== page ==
UK's largest nature conservation charity objects to wind farm application

| 29th October 2013
The RSPB's reaction to a wind farm application in Scotland's Flow Country demonstrates that supporting green energy is not always so straightforward ...
To consider something like this in such a vital home for nature is very disappointing. It cannot be allowed to proceed.

The Scottish Government has committed to an ambitious target of generating the equivalent of 100% of Scotland's electricity demand from renewables by 2020. In order to meet this target Scotland's wind potential will need to be harnessed, a fact that has generated a lot of investor interest. The enthusiasm of energy companies to jump on the green energy bandwagon has led to a huge rise in the number of wind farm applications over the last 18 months. 

One particular application, for a 47 turbine wind farm in Scotland's 'Flow Country', has been described by the UK's largest nature conservation charity as ‘one of the most worrying it has ever seen'. RSPB Scotland has formally objected to the application, which they claim will damage a prime example of one of the world's rarest habitats - peatland. Peatland habitat provides an important store for carbon, and in this instance is also home to rare and endangered breeding bird species including the golden eagle.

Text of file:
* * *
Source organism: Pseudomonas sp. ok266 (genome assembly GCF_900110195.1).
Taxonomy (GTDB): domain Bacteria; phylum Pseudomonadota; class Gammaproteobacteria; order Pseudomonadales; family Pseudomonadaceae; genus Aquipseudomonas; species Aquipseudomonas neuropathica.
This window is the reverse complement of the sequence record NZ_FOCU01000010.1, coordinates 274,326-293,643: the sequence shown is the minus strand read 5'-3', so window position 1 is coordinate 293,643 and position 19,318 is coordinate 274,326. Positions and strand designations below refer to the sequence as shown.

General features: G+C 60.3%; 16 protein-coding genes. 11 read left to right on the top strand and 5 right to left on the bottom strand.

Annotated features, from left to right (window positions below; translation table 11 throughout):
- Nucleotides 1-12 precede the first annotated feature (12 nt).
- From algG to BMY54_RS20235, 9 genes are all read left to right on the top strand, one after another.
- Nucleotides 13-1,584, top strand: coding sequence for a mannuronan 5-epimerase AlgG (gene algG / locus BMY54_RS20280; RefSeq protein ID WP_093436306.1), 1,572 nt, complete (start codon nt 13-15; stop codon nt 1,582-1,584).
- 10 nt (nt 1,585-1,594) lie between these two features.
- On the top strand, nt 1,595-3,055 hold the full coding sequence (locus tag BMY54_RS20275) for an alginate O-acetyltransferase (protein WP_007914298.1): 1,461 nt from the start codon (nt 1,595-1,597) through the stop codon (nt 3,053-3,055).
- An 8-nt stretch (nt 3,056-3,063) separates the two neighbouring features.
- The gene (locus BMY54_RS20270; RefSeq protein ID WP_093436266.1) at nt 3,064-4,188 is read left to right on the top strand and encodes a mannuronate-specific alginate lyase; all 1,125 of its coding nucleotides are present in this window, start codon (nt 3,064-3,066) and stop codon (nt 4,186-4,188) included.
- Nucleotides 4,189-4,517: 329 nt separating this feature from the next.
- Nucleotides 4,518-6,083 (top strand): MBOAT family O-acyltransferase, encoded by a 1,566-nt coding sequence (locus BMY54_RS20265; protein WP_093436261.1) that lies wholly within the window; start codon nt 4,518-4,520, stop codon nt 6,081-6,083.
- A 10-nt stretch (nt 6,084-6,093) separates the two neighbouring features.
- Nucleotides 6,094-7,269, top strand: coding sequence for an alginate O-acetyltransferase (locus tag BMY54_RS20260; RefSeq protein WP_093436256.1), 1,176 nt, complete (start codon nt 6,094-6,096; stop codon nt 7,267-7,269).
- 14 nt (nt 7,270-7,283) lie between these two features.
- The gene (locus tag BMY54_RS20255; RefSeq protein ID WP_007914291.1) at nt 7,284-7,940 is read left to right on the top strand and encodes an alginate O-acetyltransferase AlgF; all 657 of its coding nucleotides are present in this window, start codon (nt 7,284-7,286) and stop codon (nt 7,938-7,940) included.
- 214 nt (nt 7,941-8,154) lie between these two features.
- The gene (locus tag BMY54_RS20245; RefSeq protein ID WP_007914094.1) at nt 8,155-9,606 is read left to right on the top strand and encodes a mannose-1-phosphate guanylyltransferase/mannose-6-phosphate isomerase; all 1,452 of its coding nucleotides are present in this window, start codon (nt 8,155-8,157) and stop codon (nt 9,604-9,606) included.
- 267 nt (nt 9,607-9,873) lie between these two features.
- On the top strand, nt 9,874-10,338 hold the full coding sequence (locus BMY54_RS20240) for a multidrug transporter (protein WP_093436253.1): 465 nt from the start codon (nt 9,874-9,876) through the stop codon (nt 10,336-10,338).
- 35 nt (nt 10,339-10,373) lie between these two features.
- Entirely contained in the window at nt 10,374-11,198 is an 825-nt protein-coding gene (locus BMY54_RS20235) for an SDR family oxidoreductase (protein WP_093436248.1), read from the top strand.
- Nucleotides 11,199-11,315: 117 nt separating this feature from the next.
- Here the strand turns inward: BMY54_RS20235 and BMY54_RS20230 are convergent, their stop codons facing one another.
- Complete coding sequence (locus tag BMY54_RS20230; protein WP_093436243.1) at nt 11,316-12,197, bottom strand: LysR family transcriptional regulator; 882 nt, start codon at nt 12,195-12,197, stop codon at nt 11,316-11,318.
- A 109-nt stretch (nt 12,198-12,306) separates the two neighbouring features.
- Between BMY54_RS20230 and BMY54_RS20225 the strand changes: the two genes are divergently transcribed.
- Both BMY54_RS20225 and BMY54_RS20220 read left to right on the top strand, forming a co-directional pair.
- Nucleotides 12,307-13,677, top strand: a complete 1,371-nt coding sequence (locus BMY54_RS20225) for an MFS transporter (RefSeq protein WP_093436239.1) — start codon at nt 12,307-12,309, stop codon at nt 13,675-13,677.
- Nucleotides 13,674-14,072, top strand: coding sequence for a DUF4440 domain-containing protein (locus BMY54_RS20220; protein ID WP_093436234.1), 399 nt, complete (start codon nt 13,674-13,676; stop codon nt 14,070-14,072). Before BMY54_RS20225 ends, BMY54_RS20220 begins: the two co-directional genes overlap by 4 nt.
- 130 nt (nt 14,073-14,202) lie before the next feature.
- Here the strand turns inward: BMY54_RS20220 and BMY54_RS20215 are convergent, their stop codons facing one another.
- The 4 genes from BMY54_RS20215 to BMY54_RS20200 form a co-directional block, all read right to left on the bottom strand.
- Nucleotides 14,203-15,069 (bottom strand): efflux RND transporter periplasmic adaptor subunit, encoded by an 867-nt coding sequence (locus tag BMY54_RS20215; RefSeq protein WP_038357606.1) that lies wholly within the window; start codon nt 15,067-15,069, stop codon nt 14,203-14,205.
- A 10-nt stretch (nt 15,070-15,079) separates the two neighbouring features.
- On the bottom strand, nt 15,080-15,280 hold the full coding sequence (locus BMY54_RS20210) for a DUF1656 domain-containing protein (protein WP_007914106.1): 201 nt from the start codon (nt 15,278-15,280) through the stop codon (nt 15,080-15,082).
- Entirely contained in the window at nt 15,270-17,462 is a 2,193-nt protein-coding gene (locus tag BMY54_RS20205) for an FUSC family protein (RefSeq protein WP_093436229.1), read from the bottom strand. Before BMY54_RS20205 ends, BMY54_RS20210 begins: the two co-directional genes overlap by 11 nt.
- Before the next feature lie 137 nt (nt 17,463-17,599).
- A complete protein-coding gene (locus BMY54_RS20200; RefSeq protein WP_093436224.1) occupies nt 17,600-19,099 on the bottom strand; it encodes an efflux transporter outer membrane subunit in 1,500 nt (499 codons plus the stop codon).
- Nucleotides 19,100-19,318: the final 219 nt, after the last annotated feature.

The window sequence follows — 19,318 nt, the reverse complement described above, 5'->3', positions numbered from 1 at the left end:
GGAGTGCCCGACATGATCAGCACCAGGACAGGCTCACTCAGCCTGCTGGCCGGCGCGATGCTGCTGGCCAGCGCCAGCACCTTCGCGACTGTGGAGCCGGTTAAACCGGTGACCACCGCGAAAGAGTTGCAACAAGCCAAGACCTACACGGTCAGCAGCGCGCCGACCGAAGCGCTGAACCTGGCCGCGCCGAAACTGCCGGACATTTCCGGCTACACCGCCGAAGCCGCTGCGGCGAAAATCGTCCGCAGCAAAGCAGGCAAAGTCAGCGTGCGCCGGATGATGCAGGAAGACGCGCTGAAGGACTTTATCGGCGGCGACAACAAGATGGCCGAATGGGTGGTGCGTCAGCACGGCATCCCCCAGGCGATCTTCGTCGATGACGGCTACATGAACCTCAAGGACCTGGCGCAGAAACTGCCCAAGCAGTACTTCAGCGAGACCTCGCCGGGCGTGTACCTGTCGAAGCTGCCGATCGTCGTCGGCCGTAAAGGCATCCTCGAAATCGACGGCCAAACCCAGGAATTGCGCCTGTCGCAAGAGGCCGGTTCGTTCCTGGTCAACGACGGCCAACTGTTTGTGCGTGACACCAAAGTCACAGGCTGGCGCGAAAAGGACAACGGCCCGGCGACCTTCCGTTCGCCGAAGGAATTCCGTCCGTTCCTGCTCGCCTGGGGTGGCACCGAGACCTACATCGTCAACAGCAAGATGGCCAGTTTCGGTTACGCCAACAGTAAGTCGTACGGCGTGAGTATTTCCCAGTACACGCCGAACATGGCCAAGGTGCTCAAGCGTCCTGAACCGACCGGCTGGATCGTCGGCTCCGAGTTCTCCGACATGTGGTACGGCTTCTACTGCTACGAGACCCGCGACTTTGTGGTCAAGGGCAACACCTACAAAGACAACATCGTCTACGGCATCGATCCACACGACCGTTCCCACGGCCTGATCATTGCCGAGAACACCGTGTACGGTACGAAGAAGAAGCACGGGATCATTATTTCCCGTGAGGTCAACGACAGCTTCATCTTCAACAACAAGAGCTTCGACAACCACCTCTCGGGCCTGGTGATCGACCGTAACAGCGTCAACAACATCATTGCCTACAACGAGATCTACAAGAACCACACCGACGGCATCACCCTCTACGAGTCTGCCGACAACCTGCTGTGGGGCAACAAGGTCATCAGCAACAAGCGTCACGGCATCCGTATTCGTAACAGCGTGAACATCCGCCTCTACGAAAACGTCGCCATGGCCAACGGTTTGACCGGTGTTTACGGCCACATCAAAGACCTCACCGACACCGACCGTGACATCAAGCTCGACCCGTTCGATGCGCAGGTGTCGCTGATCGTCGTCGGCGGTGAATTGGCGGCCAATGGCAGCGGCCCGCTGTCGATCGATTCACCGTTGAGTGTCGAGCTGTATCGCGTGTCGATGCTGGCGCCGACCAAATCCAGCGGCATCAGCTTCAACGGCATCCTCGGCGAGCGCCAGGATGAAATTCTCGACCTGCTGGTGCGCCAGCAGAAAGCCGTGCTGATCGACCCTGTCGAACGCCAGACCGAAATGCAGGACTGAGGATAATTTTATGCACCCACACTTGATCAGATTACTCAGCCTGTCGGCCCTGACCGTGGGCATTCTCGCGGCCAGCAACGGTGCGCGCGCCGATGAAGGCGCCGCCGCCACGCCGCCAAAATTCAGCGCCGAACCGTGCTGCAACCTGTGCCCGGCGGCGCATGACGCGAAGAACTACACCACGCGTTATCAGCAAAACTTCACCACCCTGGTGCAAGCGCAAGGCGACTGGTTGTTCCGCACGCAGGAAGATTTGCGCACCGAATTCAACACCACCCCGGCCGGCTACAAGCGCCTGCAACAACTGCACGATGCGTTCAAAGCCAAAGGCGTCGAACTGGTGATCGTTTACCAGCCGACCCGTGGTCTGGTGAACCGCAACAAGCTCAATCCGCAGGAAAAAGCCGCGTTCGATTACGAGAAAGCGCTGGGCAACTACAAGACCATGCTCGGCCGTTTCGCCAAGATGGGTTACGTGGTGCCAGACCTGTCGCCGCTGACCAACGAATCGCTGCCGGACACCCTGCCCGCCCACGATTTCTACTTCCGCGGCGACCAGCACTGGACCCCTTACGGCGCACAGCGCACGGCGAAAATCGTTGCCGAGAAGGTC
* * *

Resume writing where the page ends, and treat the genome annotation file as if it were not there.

Concerns have also been raised by the Peatlands Partnership, which includes NGOs, academic institutions, government departments and representatives from the local community, that if the application is approved it will undermine their vision to restore huge swathes of precious blanket bog within the Flow Country, for which the Scottish Government pledged £15 million only last month.

To consider something like this in such a vital home for nature is very disappointing. It cannot be allowed to proceed.

Stuart Housden, Director of RSPB Scotland, acknowledged that "wind farms play a vital part in tackling climate change" but went on to criticise this particular proposal from SSE, claiming that "it sticks out like a sore thumb in their current portfolio". "That they would consider something like this, in such a vital home for nature is very disappointing. It cannot be allowed to proceed. We hope SSE reconsiders its plans or that Scottish Ministers quickly reject this application."

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